The Cubano is Not Your Grandma's Ham and Cheese
What makes a ham-and-cheese sandwich even better? Mustard, pickles, toasting the whole thing--and oh yeah, a ton of roasted pork. The fact that they often cost about $4 doesn't hurt either.
The Cubano is often associated with Miami due to the high concentration of people with Cuban ancestry. However, that's not where it was invented. Though its exact origins are disputed, the Cubano likely evolved in the Tampa area as a cheap, handheld lunch for shipping and mining workers in the area, many of Cuban descent.
The filling: Roast pork, ham, and Swiss are key, together with pickles and mustard. (You can get mayonnaise, tomato, and such, but it's not traditional.) In Tampa, salami is sometimes added to the mix. What's key is that, as the sandwich is heated, all those elements fuse together in a single meaty core.
The bread: Thin, crusty Cuban bread is imperative--strong enough to contain its substantial fillings, but light enough not to get in the way. The whole sandwich is heated on the plancha--the griddle--giving the roll a pleasant crisp; it's just a light shell to crunch through that supports the pork inside.
Where to get one: While you can get excellent Cubanos all over the country, including all over Florida and parts of New York, today it's Miami that's the real Cubano capital.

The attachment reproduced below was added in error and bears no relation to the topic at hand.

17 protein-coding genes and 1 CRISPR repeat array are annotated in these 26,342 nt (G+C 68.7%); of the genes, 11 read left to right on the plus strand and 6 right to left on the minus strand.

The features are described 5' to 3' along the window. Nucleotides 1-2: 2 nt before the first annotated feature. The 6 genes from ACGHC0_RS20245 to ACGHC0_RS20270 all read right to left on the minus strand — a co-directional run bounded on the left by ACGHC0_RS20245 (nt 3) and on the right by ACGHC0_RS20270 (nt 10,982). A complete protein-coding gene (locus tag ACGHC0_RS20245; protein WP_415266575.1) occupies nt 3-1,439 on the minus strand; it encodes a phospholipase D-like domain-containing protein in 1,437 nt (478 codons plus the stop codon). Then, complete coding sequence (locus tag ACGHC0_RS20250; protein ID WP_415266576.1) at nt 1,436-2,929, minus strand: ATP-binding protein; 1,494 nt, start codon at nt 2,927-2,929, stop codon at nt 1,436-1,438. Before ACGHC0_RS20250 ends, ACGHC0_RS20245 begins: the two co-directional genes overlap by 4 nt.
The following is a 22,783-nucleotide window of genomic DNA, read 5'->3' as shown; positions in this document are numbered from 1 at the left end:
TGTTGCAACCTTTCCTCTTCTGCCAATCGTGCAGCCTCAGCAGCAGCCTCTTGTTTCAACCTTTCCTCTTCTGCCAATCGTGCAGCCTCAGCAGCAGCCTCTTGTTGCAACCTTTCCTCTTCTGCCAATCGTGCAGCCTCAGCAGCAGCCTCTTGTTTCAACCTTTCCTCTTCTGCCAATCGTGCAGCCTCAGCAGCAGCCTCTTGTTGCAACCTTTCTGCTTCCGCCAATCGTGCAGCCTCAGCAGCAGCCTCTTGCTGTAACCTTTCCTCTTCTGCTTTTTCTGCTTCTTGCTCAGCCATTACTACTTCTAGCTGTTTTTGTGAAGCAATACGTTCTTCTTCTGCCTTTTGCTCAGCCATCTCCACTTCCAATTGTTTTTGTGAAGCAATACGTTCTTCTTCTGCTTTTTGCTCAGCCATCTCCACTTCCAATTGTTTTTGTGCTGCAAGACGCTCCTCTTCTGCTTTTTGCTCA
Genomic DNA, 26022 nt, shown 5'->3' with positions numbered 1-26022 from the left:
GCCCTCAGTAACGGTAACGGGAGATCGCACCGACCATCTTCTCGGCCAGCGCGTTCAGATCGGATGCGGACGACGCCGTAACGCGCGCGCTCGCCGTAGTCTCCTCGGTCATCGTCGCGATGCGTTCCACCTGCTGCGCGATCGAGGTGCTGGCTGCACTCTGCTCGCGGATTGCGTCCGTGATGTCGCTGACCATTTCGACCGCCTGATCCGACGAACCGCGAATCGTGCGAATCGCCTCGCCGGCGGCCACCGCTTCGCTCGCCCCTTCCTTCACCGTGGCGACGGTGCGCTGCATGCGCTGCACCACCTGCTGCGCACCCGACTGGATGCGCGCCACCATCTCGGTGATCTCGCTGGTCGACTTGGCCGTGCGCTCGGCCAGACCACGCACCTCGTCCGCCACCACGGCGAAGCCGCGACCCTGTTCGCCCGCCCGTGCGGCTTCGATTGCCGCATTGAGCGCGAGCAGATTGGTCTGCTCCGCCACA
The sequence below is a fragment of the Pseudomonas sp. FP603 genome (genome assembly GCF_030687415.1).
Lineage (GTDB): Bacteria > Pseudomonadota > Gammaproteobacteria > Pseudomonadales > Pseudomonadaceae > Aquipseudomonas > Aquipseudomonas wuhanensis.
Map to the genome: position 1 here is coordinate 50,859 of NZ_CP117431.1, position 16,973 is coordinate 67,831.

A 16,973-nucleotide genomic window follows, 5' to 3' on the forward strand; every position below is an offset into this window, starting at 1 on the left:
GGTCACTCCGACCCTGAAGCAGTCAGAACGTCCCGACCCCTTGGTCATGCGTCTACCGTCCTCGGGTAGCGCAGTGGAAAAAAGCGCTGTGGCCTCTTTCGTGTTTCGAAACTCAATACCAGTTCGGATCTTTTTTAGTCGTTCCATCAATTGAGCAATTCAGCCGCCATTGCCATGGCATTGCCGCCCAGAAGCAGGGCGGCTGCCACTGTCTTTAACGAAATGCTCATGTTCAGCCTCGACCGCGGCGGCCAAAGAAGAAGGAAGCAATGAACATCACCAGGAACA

Traditional: Puerto Sagua. South Beach is a bit too flashy to support many mom-and-pop shops these days, but Puerto Sagua is the real deal. Says Executive Chef Christopher Lee of The Forge, “When I came to Miami, I was on a quest for great Cuban food, and [The Forge owner] Shareef [Malnik] led me to the place that is truly authentic down here: Puerto Sagua. Not only a great Cubano, but great Cuban food overall.”
Traditional #2: Versailles. The name is French and the dining room has chandeliers, but make no mistake, Versailles is as authentically Cuban as it gets. Head up to the "Ventanita," the take-out window, grab your Cubano, and linger outside for a classic Miami experience.
A Little Tweaked: Jimmy'z Kitchen. "I have to admit the La Tripleta at Jimmy'z Kitchen in Miami is truly memorable," says Juvia chef Sunny Oh. "Pressed like a Cuban, it has roast pork, Black Forest ham, bacon, caramelized onions and provolone."
A Little Weirder: Josh's Deli in Surfside. "There’s also this creation called a jewban at Josh's Deli," says Oh: "Pastrami, roast pork, house made pickles, Swiss cheese and yellow mustard. Pressed on Cuban bread. It is something you have to try to understand. I literally crave it!"